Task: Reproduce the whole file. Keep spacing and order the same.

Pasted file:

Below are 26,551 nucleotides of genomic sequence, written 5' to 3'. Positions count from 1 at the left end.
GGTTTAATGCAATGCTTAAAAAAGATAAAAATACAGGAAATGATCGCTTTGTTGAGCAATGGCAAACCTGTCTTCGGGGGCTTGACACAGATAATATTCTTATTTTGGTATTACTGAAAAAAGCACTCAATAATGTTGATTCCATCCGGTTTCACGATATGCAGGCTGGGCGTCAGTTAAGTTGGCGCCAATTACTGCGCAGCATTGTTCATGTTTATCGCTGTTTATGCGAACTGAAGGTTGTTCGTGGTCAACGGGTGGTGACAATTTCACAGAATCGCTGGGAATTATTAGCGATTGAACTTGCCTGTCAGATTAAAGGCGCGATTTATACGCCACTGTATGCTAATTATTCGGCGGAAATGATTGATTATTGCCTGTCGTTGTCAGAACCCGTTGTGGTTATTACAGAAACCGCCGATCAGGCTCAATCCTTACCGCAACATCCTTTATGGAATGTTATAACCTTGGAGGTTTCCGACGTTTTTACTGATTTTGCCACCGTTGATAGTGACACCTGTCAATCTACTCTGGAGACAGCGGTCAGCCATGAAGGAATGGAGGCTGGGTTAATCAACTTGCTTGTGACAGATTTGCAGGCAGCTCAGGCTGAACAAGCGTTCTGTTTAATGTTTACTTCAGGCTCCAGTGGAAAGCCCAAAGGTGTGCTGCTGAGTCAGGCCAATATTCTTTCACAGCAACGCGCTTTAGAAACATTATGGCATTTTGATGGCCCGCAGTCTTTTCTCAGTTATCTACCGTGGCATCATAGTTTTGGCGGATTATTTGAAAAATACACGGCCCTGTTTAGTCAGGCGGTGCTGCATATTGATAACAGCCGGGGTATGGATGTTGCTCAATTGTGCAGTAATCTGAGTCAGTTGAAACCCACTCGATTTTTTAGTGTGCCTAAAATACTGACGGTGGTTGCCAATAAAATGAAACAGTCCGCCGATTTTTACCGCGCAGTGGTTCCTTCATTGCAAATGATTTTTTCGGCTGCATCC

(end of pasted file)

Below are 26,551 nucleotides of genomic sequence, written 5' to 3'. Positions count from 1 at the left end.
GGTTTAATGCAATGCTTAAAAAAGATAAAAATACAGGAAATGATCGCTTTGTTGAGCAATGGCAAACCTGTCTTCGGGGGCTTGACACAGATAATATTCTTATTTTGGTATTACTGAAAAAAGCACTCAATAATGTTGATTCCATCCGGTTTCACGATATGCAGGCTGGGCGTCAGTTAAGTTGGCGCCAATTACTGCGCAGCATTGTTCATGTTTATCGCTGTTTATGCGAACTGAAGGTTGTTCGTGGTCAACGGGTGGTGACAATTTCACAGAATCGCTGGGAATTATTAGCGATTGAACTTGCCTGTCAGATTAAAGGCGCGATTTATACGCCACTGTATGCTAATTATTCGGCGGAAATGATTGATTATTGCCTGTCGTTGTCAGAACCCGTTGTGGTTATTACAGAAACCGCCGATCAGGCTCAATCCTTACCGCAACATCCTTTATGGAATGTTATAACCTTGGAGGTTTCCGACGTTTTTACTGATTTTGCCACCGTTGATAGTGACACCTGTCAATCTACTCTGGAGACAGCGGTCAGCCATGAAGGAATGGAGGCTGGGTTAATCAACTTGCTTGTGACAGATTTGCAGGCAGCTCAGGCTGAACAAGCGTTCTGTTTAATGTTTACTTCAGGCTCCAGTGGAAAGCCCAAAGGTGTGCTGCTGAGTCAGGCCAATATTCTTTCACAGCAACGCGCTTTAGAAACATTATGGCATTTTGATGGCCCGCAGTCTTTTCTCAGTTATCTACCGTGGCATCATAGTTTTGGCGGATTATTTGAAAAATACACGGCCCTGTTTAGTCAGGCGGTGCTGCATATTGATAACAGCCGGGGTATGGATGTTGCTCAATTGTGCAGTAATCTGAGTCAGTTGAAACCCACTCGATTTTTTAGTGTGCCTAAAATACTGACGGTGGTTGCCAATAAAATGAAACAGTCCGCCGATTTTTACCGCGCAGTGGTTCCTTCATTGCAAATGATTTTTTCGGCTGCATCC